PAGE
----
"The challenge," Raja said, "is not so much in provisioning but how to control the use [of the iPhones] when they're not working -- are they using the devices for playing games, accessing their Facebook account or watching YouTube for example -- to maintain productivity." At any point when inappropriate information access occurs, top management would be alerted of that incident so that quick actions may be taken to prevent security breach.
He revealed that China Trust is in the process of implementing iPads for use by the marketing department to take orders. "We embrace technology to a high degree and at the same time, security is a high concern," he said.
On the question how CIOs should manage the new generation of staff members who prefer using their own devices at work, Alex Wei from MFlex remarked that whether one was given a company-issued smartphone or otherwise would depend on the actual job function of the person. "Huawei actually provide smartphones for customer-facing staff who require such devices to fulfil their work commitment," he said. "We see the need to collaborate with vendors and smartphones will help us in that sense."
Zhu from SunTech described a more stringent way to control use of mobile devices in his organisation where managerial staff must obtain approval from management for using their own devices, provided there were proper procedures for user registration and authorisation. He added: "The company have 'security officers' to monitor what type of information is downloaded and accessed by the staff who use personal devices. If there is a breach, the security officers will be alerted and the incident reported immediately to management team, and appropriate actions will be taken to wipe out the information downloaded into their own devices."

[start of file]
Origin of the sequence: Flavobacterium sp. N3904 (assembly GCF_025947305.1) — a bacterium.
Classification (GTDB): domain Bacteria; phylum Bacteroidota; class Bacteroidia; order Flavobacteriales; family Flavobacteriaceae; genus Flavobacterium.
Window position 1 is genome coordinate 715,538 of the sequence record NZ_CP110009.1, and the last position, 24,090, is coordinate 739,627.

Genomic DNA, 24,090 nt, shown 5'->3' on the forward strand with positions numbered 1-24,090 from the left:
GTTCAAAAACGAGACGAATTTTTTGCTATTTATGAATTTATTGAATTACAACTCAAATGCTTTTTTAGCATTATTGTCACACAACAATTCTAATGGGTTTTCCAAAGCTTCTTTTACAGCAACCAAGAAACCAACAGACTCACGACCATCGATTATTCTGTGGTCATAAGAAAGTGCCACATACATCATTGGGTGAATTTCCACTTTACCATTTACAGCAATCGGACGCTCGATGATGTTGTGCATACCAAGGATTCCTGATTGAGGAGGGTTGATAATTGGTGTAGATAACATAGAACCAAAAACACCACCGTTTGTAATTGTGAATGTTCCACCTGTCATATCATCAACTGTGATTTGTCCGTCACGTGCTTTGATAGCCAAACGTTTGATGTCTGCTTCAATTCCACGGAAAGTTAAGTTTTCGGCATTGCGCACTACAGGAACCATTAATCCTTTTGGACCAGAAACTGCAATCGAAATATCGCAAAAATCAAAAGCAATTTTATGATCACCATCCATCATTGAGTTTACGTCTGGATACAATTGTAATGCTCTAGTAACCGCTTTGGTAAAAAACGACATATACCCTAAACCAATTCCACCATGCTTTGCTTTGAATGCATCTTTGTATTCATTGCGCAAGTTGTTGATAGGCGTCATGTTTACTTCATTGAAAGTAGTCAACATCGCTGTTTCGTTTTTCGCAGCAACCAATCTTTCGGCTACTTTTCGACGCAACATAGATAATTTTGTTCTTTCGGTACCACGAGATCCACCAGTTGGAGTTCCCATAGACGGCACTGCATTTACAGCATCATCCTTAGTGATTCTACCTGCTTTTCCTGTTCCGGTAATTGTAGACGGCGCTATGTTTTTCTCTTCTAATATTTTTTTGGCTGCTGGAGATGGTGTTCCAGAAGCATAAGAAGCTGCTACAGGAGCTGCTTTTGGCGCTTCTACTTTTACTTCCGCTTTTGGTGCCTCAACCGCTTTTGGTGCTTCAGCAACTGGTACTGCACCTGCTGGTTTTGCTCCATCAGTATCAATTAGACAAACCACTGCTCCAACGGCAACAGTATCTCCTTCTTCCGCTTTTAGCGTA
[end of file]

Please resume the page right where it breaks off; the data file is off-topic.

In the end, there was no silver bullet that could be used to win the BYOD disruption. But one thing is certain: CIOs must be prepared to change and adapt to meet their users' aspirations. That means taking bold steps to lead.
While the participants at the roundtable focused more on mobility issues, the discussion also touched upon cloud services which, for most of the CIOs, deploying such solutions would still take some time to mature.
Thomas Chen from Corel.
Chen of Corel also commented government regulation was a big issue for the financial sector. "In Taiwan, we are not expected to host [any data] outside [the country]. Going to the cloud would mean we have no idea where the data is stored," he said.
Lim from SingTel pointed out that cloud platforms range from the very public to very private types. Still, vendors could enforce a certain level of security. He explained: "Cloud services provided by SingTel can be dedicated in the sense that the servers can be provided to you, including memory, and storage. You know where your data is stored, yet you have the flexibility that cloud offers, and it's secured."
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